By Jude Bijou
Were your parents good communicators? Do your words or tone feel threatening to your family members? Are you often unable to get your message across? Do you struggle to say what you mean?
You aren’t alone if you find good communication difficult. We just weren’t taught about how regardless of whether we’re talking to our spouse, children or neighbors. Four communication violations create all the verbal misunderstandings and ensuing hurt, alienation and confusion. Communicating effectively with our children and others boils down to following four simple rules.
By following the rules and refraining from their violations, anyone can communicate about any topic simply and lovingly. Besides setting a good example, you’ll be lovingly instructing and reminding your children about the importance of developing good communication.
1. The First Rule is “talk about yourself.” This is our true domain. Share what you feel, think, want and need. Two examples are “I felt really hurt when you called me stupid.” or “We need to leave the house at 8:00 a.m. sharp if you’re going to get to school and I’m going to get to work on time. I would really like for all of us to be part of the team to make this happen.” The subject needs to be you, so it’s not “I feel like you are rude and disrespectful.” Talking about yourself brings understanding and love, as you reveal information about you.
The First Violation is to tell other people about themselves (without permission). This is called “you-ing.” Examples include blaming, sarcasm, teasing, attacking, giving unsolicited advice and finger-pointing. Notice the difference between “Why can’t you help with the dishes?” and “I need some help right now.” “You-ing” others isn’t effective, and only creates alienation and shuts down any chance for genuine communication.
2. The Second Rule is to stay specific. That’s what we do in medicine, engineering, math and computers; and is what we must do when communicating with each other. When you speak in concrete terms, children can understand what you’re saying – the specific topic, request and the why.
The Second Violation is over-generalizing. This can take the form of sweeping conclusions, abstractions and labels, and using words like “always” and “never,” or bringing in other topics barely related to the subject at hand. This is confusing, as you don’t hear the real concern.
Check out the contrast between “You’re so mean.” and “I’m mad that I have to clean my room before I can go out and play.” Or “Your room is always a mess. Why are you so lazy?” and “It’s important to me that the house is in order, including your room.”
3. The Third Rule is kindness. Speaking with words and a tone that convey kindness fosters love. Appreciations, praise, gratitude and focusing on the positive are all expressions of kindness. Heap them on. Children (and adults too) flourish when we compliment them on the good.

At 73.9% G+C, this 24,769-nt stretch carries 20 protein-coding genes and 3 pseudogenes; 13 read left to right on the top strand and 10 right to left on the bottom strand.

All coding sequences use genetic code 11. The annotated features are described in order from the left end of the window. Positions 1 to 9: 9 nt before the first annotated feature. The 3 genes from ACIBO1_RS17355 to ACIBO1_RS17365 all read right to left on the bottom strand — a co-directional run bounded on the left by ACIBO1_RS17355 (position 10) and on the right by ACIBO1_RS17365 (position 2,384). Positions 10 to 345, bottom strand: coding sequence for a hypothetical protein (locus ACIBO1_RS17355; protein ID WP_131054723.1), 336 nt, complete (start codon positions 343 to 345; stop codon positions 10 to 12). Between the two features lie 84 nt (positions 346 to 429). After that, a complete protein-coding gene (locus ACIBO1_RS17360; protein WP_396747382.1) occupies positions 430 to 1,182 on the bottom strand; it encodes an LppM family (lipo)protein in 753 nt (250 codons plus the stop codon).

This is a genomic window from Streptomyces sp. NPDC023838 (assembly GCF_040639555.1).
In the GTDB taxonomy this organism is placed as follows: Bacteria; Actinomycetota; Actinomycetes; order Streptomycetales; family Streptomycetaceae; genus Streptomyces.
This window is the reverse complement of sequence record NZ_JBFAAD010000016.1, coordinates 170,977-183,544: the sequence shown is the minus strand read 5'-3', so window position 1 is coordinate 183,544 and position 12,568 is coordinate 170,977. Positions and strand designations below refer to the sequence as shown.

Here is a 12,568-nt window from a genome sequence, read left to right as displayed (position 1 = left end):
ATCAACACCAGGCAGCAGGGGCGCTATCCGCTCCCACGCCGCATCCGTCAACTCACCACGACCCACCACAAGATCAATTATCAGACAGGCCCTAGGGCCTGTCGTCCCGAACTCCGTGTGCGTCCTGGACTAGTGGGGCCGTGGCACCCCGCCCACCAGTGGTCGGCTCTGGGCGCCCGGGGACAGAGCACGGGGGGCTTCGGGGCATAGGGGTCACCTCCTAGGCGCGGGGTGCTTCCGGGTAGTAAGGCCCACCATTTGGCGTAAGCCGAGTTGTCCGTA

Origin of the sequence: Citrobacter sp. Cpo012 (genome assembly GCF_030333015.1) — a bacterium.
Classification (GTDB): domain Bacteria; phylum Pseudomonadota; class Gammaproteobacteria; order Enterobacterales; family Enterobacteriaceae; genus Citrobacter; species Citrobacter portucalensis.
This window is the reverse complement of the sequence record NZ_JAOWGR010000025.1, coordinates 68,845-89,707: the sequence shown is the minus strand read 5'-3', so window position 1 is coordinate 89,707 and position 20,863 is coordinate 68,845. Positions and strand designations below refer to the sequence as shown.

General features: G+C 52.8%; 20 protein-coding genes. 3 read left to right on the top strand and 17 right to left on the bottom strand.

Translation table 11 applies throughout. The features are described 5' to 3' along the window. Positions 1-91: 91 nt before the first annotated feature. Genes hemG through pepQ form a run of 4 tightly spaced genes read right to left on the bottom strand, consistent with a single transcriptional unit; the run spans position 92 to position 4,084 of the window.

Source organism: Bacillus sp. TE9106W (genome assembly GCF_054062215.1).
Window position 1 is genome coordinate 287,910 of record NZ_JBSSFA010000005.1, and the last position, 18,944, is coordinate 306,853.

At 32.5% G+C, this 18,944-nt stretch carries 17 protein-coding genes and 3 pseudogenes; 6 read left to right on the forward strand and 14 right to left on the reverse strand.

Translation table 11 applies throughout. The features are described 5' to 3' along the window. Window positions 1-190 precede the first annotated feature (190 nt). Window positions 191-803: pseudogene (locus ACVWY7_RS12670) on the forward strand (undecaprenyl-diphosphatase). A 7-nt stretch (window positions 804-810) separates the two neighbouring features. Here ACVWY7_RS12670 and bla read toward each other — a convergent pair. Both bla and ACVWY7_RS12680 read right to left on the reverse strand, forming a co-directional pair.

The Third Violation is being unkind. Focusing on what’s not working and on what you don’t like doesn’t further a conversation; it produces anger, negativity and feelings of separation. A prime example is “Why don’t you listen when I ask for your help?” versus “I appreciate that you took out the garbage and helped with clearing the table tonight.”
4. The Fourth Rule is listening. That means you must focus your full attention on the person who is speaking and seek to understand what he or she is saying, rather than multi-tasking or planning your cleverly worded response. To be truly listened to without judgment builds self-esteem and promotes connection.
The Fourth Violation is not listening. It’s so easy not to listen to your child because you either know what they are going to say or are in a hurry. But you’re teaching them not to listen to you. By listening respectfully to your child you are teaching them that they need to extend you the same courtesy. Automatic interruptions, offering solutions, debating and making wise-cracks don’t acknowledge your child’s need to communicate but instead delivers the message “I’m more important than you.” We all need to remember to listen 50 percent of the time!
These violations are so ingrained that changing these habits can feel nearly impossible. With a little consistent practice, you can get the hang of it. Make learning fun and non-threatening for everybody. Write out the rules and violations, discuss them so everyone is clear and post some place conspicuous. Decide on a nonthreatening signal when there is a rule violation. (It should be a neutral word such as “broccoli” or “Bahamas.”)
The main idea is to stop when you notice others or yourself making a violation and help the speaker with a “do-over” to communicate constructively using the four rules. It’s hard at first, but if everyone is on board and you make a game, it gets easier to speak effectively. The goals are for every family member to become a master communicator and experience more love.
Jude Bijou is a licensed marriage and family therapist (MFT), educator and author of Attitude Reconstruction: A Blueprint for Building a Better Life (Rivera Press, 2011). For more information, visit: http://www.attitudereconstruction.com/